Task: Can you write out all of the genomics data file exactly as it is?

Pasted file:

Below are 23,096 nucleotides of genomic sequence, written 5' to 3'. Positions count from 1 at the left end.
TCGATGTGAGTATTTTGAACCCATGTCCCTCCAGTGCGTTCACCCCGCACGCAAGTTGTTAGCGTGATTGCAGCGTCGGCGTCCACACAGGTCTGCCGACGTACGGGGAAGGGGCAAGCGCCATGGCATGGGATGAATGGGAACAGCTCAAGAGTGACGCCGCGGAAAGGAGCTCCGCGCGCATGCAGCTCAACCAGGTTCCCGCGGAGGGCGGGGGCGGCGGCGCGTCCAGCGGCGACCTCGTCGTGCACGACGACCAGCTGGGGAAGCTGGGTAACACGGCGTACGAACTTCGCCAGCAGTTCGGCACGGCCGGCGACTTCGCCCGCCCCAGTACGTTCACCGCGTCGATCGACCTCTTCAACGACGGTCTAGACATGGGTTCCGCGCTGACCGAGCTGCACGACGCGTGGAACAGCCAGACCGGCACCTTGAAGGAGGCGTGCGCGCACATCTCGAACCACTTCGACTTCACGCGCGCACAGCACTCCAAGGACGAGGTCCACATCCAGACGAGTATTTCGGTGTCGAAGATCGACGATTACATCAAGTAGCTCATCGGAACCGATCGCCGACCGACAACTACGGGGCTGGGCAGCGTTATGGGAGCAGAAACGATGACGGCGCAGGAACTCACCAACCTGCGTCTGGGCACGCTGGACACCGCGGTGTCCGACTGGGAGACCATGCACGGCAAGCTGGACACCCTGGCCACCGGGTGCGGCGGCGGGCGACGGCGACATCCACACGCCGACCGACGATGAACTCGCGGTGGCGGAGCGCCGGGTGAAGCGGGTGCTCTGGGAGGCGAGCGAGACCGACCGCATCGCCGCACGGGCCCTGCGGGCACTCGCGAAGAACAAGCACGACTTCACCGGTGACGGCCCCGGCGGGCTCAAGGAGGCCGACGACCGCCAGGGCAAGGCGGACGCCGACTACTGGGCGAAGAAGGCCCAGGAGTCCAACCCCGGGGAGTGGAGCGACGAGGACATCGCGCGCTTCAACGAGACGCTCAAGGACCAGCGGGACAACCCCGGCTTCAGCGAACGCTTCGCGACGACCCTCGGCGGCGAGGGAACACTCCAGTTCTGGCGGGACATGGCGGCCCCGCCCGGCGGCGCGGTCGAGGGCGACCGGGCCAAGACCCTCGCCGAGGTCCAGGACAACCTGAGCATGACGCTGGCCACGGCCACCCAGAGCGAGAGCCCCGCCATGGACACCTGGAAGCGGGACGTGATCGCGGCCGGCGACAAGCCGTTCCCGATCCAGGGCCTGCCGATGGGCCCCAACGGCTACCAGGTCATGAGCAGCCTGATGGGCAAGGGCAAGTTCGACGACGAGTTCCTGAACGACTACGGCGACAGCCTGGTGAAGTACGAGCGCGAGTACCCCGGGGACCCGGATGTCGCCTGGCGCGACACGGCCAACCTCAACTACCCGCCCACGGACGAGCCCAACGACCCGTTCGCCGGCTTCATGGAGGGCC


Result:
Below are 23,096 nucleotides of genomic sequence, written 5' to 3'. Positions count from 1 at the left end.
TCGATGTGAGTATTTTGAACCCATGTCCCTCCAGTGCGTTCACCCCGCACGCAAGTTGTTAGCGTGATTGCAGCGTCGGCGTCCACACAGGTCTGCCGACGTACGGGGAAGGGGCAAGCGCCATGGCATGGGATGAATGGGAACAGCTCAAGAGTGACGCCGCGGAAAGGAGCTCCGCGCGCATGCAGCTCAACCAGGTTCCCGCGGAGGGCGGGGGCGGCGGCGCGTCCAGCGGCGACCTCGTCGTGCACGACGACCAGCTGGGGAAGCTGGGTAACACGGCGTACGAACTTCGCCAGCAGTTCGGCACGGCCGGCGACTTCGCCCGCCCCAGTACGTTCACCGCGTCGATCGACCTCTTCAACGACGGTCTAGACATGGGTTCCGCGCTGACCGAGCTGCACGACGCGTGGAACAGCCAGACCGGCACCTTGAAGGAGGCGTGCGCGCACATCTCGAACCACTTCGACTTCACGCGCGCACAGCACTCCAAGGACGAGGTCCACATCCAGACGAGTATTTCGGTGTCGAAGATCGACGATTACATCAAGTAGCTCATCGGAACCGATCGCCGACCGACAACTACGGGGCTGGGCAGCGTTATGGGAGCAGAAACGATGACGGCGCAGGAACTCACCAACCTGCGTCTGGGCACGCTGGACACCGCGGTGTCCGACTGGGAGACCATGCACGGCAAGCTGGACACCCTGGCCACCGGGTGCGGCGGCGGGCGACGGCGACATCCACACGCCGACCGACGATGAACTCGCGGTGGCGGAGCGCCGGGTGAAGCGGGTGCTCTGGGAGGCGAGCGAGACCGACCGCATCGCCGCACGGGCCCTGCGGGCACTCGCGAAGAACAAGCACGACTTCACCGGTGACGGCCCCGGCGGGCTCAAGGAGGCCGACGACCGCCAGGGCAAGGCGGACGCCGACTACTGGGCGAAGAAGGCCCAGGAGTCCAACCCCGGGGAGTGGAGCGACGAGGACATCGCGCGCTTCAACGAGACGCTCAAGGACCAGCGGGACAACCCCGGCTTCAGCGAACGCTTCGCGACGACCCTCGGCGGCGAGGGAACACTCCAGTTCTGGCGGGACATGGCGGCCCCGCCCGGCGGCGCGGTCGAGGGCGACCGGGCCAAGACCCTCGCCGAGGTCCAGGACAACCTGAGCATGACGCTGGCCACGGCCACCCAGAGCGAGAGCCCCGCCATGGACACCTGGAAGCGGGACGTGATCGCGGCCGGCGACAAGCCGTTCCCGATCCAGGGCCTGCCGATGGGCCCCAACGGCTACCAGGTCATGAGCAGCCTGATGGGCAAGGGCAAGTTCGACGACGAGTTCCTGAACGACTACGGCGACAGCCTGGTGAAGTACGAGCGCGAGTACCCCGGGGACCCGGATGTCGCCTGGCGCGACACGGCCAACCTCAACTACCCGCCCACGGACGAGCCCAACGACCCGTTCGCCGGCTTCATGGAGGGCC